A New York State Appellate court has ruled in the city's favor over a contested — and progressive — rezoning of the theatre district.
Since late 1997, city planners and Broadway theatre owners have actively sought the freedom to sell the unused air rights attached to theatres. These would be sold to developers, many of whom could exploit and transfer development rights (TDR) in order to build high-rises elsewhere. To that end, theatre strategists and city planners sought to draft a plan that would strike a balance between the relative "burdens and benefits" of such transfers, resulting in the theatre district rezoning plan that was debated publicly in 1998. (The theatre subdistrict is bound by 40th and 57th Streets and Sixth and Eighth Avenues.)
The on again-off again debate has always been contentious, with community activists pitched against theatre interests and City Hall. Even resolutions in the debate, such as the Jan. 25 appellate decision, are spun as victories by either side.
For their part, community activists claim victory, with a Clinton Special District Coalition spokesperson telling other media that, if nothing else, the prolonged court battle over rezoning has kept would-be developers out of the theatre district at a time when the market was particularly hot. This stall has, in effect, improved the "field position" for opponents of the theatre rezoning law.
According to a Clinton Special District Coalition release, another critical gain was a limitation placed on the zoning law by the courts. A coalition statement reads (in part): "In 1998, the mayor sought to allow building owners in the theater subdistrict, from 40 to 57 Streets and from Sixth Avenue to Eighth Avenue, toincrease building size by up to 44 percent (emphasis added) through the transfer of development rights from Broadway theaters. The plan would have encouraged skyscrapers on the west side of Eighth Avenue in the low-rise residential Clinton/Hell's Kitchen neighborhood. The zoning change as originally adopted would have allowed a 44 percent increase in bulk in two steps — first, a 20 percent increase that was "as of right," i.e. without further government approvals (and which could be used instead of an existing 20 percent inclusionary housing bonus), and a second 24 percent increase by Special Permit. Thursday's Appellate Court decision reaffirmed the lower court ruling in striking down the larger 24 percent Special Permit increase (emphasis added)—an entirely unwarranted and unprecedented increase that would have led to traffic congestion, pollution, and tremendous economic pressures on the residents in the Clinton/Hell's Kitchen's neighborhood. The decision also left in place the community's earlier victory excluding twelve blocks from the west side of Eighth Avenue from the mayor's plan." The opposing side in the theatre rezoning debate was equally enthused by the Jan. 25 ruling. "It was, from the city's perspective, a resounding victory," said Department of City Planing Manhattan Borough director Richard Barth. "The court upheld the right for theatres to transfer development rights within the theatre district." Barth stressed that these transfers can now be done 'as of right,' meaning "the law doesn't require any discretionary review...the theatres make their own arrangements and that was upheld." Barth said the Appellate Court decision reaffirmed the rezoning law, which was first adopted in 1998. A lower court subsequently invalidated the law and the city's appeal was filed in March 2000. "We filed with the Appellate Division of the State Supreme Court," Barth told Playbill On Line. "They ruled last Thursday to uphold the rezoning." Asked if the ruling would affect any transfer of development rights and renovations at the Biltmore Theatre, Barth said probably not. "They're involved with a 'theatre rehabilitation,' with a 'bonus' [favorable zoning concession], so they are not affected by the transfer of development rights. The commission gives them a special theatre rehabilitation permit. A bonus is allowed in exchange for the rehabilitation of the theatre." Barth indicated that not all the filings had been submitted for the Biltmore project and that a review process, the Urban Land Use Review Process (ULURP), would be followed. "We obviously recognize that it's a very important theatre," Barth said, "but the project will require public review, community board action and [contributions from] the City Planing Commission and council.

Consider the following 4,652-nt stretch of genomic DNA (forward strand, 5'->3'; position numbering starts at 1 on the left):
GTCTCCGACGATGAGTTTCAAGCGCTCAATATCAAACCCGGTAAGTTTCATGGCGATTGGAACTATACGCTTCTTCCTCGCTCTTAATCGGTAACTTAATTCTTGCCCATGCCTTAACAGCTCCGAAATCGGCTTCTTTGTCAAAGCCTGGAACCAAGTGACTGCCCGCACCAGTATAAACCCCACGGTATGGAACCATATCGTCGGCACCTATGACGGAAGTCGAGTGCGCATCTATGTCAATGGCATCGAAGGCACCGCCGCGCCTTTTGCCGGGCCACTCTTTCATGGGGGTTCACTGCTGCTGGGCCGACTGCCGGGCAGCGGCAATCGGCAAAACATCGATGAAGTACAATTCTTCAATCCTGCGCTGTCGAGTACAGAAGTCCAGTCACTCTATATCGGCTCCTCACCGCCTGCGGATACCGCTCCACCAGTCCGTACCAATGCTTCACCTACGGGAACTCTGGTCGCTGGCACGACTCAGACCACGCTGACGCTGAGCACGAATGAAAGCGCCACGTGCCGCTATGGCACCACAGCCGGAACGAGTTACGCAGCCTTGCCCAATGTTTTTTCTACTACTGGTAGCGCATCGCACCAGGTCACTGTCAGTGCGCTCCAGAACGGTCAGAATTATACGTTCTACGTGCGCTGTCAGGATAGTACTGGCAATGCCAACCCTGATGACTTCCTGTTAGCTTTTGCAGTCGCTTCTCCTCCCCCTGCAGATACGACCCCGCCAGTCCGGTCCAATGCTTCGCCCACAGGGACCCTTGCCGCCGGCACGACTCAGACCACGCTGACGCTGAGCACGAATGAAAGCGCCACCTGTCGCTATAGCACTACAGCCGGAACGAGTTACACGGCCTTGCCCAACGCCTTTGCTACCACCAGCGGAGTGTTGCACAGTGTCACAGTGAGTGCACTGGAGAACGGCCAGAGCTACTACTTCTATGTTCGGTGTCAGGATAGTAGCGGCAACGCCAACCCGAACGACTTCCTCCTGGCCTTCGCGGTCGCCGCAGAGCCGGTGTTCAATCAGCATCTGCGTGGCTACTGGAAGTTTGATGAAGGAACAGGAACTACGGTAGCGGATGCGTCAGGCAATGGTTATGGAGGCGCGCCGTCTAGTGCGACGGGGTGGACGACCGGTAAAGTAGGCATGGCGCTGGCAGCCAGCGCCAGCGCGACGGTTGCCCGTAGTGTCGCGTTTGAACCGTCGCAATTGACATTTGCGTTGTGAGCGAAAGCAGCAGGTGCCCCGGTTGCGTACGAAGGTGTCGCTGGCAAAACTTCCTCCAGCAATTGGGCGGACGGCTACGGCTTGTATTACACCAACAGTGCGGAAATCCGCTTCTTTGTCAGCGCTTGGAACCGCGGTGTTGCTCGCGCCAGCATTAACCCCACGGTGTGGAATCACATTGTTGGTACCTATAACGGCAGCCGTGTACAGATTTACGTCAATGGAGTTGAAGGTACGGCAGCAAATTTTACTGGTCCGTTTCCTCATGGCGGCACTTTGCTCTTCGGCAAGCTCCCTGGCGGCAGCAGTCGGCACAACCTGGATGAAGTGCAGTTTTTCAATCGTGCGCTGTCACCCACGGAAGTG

—By Murdoch McBride